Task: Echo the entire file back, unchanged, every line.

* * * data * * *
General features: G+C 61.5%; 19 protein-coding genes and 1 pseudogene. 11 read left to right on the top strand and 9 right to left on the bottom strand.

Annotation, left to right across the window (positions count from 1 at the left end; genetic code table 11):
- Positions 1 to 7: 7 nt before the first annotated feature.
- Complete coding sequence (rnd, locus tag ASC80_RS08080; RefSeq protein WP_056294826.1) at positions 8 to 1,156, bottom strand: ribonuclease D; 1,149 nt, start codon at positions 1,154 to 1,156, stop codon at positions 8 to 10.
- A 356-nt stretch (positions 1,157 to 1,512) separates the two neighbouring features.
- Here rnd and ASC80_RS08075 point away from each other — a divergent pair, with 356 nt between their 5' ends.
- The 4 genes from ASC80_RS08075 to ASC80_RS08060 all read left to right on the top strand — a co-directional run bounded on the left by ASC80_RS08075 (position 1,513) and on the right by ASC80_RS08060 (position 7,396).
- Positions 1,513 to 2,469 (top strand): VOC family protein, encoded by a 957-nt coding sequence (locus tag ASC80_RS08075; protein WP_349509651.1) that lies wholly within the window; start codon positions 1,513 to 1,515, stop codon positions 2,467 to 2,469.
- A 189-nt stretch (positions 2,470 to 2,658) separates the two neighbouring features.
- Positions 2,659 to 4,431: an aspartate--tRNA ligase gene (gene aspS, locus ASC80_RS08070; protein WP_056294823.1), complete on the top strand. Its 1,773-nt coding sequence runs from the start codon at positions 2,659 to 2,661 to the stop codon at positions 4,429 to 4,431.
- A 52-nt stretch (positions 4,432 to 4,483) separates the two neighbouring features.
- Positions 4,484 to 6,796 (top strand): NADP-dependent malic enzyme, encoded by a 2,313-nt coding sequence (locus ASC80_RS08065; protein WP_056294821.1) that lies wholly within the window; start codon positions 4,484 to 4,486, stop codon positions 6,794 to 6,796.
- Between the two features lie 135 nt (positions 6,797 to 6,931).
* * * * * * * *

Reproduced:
General features: G+C 61.5%; 19 protein-coding genes and 1 pseudogene. 11 read left to right on the top strand and 9 right to left on the bottom strand.

Annotation, left to right across the window (positions count from 1 at the left end; genetic code table 11):
- Positions 1 to 7: 7 nt before the first annotated feature.
- Complete coding sequence (rnd, locus tag ASC80_RS08080; RefSeq protein WP_056294826.1) at positions 8 to 1,156, bottom strand: ribonuclease D; 1,149 nt, start codon at positions 1,154 to 1,156, stop codon at positions 8 to 10.
- A 356-nt stretch (positions 1,157 to 1,512) separates the two neighbouring features.
- Here rnd and ASC80_RS08075 point away from each other — a divergent pair, with 356 nt between their 5' ends.
- The 4 genes from ASC80_RS08075 to ASC80_RS08060 all read left to right on the top strand — a co-directional run bounded on the left by ASC80_RS08075 (position 1,513) and on the right by ASC80_RS08060 (position 7,396).
- Positions 1,513 to 2,469 (top strand): VOC family protein, encoded by a 957-nt coding sequence (locus tag ASC80_RS08075; protein WP_349509651.1) that lies wholly within the window; start codon positions 1,513 to 1,515, stop codon positions 2,467 to 2,469.
- A 189-nt stretch (positions 2,470 to 2,658) separates the two neighbouring features.
- Positions 2,659 to 4,431: an aspartate--tRNA ligase gene (gene aspS, locus ASC80_RS08070; protein WP_056294823.1), complete on the top strand. Its 1,773-nt coding sequence runs from the start codon at positions 2,659 to 2,661 to the stop codon at positions 4,429 to 4,431.
- A 52-nt stretch (positions 4,432 to 4,483) separates the two neighbouring features.
- Positions 4,484 to 6,796 (top strand): NADP-dependent malic enzyme, encoded by a 2,313-nt coding sequence (locus ASC80_RS08065; protein WP_056294821.1) that lies wholly within the window; start codon positions 4,484 to 4,486, stop codon positions 6,794 to 6,796.
- Between the two features lie 135 nt (positions 6,797 to 6,931).